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With the impetus provided by the UN and UNESCO, and other influences such as those outlined in Chapter One, it is not surprising that virtually all countries have policies on inclusive education, or are in the process of developing them. To attempt to summarise them would be a major task. Several Australian states have made a commitment to inclusive education.

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The United States has a voluminous literature and a range of policies relating to inclusive education, although the term is not employed in official documents. A recent reflection by Sailor will suffice to sum up the present status of inclusive education:.

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Without question, one of the thorniest policy questions to confront American education in the second half of the twentieth century and continuing today is the issue of placement for students served under the Individuals with Disabilities Education Act IDEA. Federal policy consistently has used the least restrictive environment LRE language in statutory and regulatory policy to enhance the integration of students with disabilities and greater access to the curriculum of general education.

In addition, families assisted by advocacy organizations have litigated successfully to achieve these ends for their children with disabilities. Some of these cases have produced favourable interpretations at the level of the Supreme Court.

Finally, university researchers associated with special education departments around the country built a strong case for more positive educational and social outcomes for children when they are educated alongside their nondisabled peers. Despite this three-pronged effort, educational segregation of students with disabilities continues on a large scale today p. As Skrtic et al. In implementing inclusive education, attention should be paid to three levels: the broad society and education system, the school and the classroom.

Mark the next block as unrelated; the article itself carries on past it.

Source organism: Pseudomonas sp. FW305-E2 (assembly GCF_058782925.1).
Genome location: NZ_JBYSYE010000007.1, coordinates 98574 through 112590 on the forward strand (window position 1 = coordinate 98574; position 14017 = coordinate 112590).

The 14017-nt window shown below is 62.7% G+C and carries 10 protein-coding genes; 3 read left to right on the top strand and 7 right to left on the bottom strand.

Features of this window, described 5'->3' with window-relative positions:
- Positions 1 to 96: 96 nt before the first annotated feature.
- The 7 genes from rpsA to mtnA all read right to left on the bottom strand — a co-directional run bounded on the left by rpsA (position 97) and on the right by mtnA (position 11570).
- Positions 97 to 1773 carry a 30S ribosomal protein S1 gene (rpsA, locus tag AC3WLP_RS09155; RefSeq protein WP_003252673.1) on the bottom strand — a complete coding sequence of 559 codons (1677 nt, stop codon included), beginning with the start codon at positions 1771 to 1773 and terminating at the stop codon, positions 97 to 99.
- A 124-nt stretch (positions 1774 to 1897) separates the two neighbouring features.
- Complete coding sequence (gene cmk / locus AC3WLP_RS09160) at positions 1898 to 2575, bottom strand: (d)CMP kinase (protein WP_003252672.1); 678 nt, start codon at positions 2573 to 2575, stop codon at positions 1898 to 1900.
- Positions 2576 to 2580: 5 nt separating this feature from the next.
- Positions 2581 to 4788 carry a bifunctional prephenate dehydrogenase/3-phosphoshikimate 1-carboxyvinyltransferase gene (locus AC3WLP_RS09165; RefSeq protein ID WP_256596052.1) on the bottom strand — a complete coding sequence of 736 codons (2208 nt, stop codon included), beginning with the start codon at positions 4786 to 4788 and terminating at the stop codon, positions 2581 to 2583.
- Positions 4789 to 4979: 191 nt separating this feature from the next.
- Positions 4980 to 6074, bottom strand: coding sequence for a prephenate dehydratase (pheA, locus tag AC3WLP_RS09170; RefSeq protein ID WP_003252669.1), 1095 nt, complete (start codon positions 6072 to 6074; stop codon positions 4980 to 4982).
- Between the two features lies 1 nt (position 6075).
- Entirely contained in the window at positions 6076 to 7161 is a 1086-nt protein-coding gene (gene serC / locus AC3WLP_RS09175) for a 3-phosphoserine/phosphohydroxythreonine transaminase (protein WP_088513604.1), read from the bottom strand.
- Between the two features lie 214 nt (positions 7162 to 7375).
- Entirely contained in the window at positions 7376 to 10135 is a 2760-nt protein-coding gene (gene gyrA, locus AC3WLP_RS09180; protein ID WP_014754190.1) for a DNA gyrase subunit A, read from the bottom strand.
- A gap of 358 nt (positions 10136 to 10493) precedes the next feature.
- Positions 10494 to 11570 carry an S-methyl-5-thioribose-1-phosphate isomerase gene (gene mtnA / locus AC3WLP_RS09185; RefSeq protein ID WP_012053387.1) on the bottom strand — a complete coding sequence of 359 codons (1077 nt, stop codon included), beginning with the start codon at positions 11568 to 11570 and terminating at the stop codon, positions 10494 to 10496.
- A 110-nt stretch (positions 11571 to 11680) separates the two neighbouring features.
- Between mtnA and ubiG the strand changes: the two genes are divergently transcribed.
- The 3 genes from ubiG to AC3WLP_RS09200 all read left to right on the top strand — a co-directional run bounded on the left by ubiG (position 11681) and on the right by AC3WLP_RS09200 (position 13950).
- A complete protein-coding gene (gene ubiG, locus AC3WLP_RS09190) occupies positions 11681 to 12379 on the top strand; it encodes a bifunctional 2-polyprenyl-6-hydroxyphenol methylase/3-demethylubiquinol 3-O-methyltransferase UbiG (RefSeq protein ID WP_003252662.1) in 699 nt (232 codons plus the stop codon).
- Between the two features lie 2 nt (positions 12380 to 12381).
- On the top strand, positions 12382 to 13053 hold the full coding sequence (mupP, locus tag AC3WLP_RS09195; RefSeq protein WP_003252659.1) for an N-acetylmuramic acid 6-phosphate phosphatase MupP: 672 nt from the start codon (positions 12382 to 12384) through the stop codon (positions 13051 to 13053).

Societal and education system level. At this level, factors such as the following have been identified as playing important roles: a the policy context of the wider community Dyson, et al.

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To bring about inclusion, according to Oliver , changes must take place at all levels of society. School level. At this level, the key question is what evidence is there that mainstream schools can act in ways that enable them to respond to student diversity to facilitate participation by all students in the cultures, curricula and communities of those schools? After extensively reviewing the literature on this topic, Dyson et al.

In determining the extent to which schools facilitate or inhibit inclusion, two school-level themes ran through these studies: the importance of school culture e. Classroom level. Of course, the success or otherwise of inclusive education critically depends on what takes place minute-by-minute in regular classrooms. Inclusive education does not mean the coexistence of one programme for a student with special educational needs and another for the other students. Rather, it implies changing the programme and teaching approaches for all students in a class.

In this sense, inclusive education is something of an educational Trojan Horse, since it involves not only accommodating regular classroom programmes and teaching strategies to the needs of SWSEN, but also making adjustments to meet the diverse needs of other students in the class. Inclusive education also requires close collaboration between regular class teachers and a range of other people, including specialist teachers, teaching assistants, therapists, and parents. In his review of efficacy studies of inclusion, Lindsay concluded that they do not provide a ringing endorsement of the concept.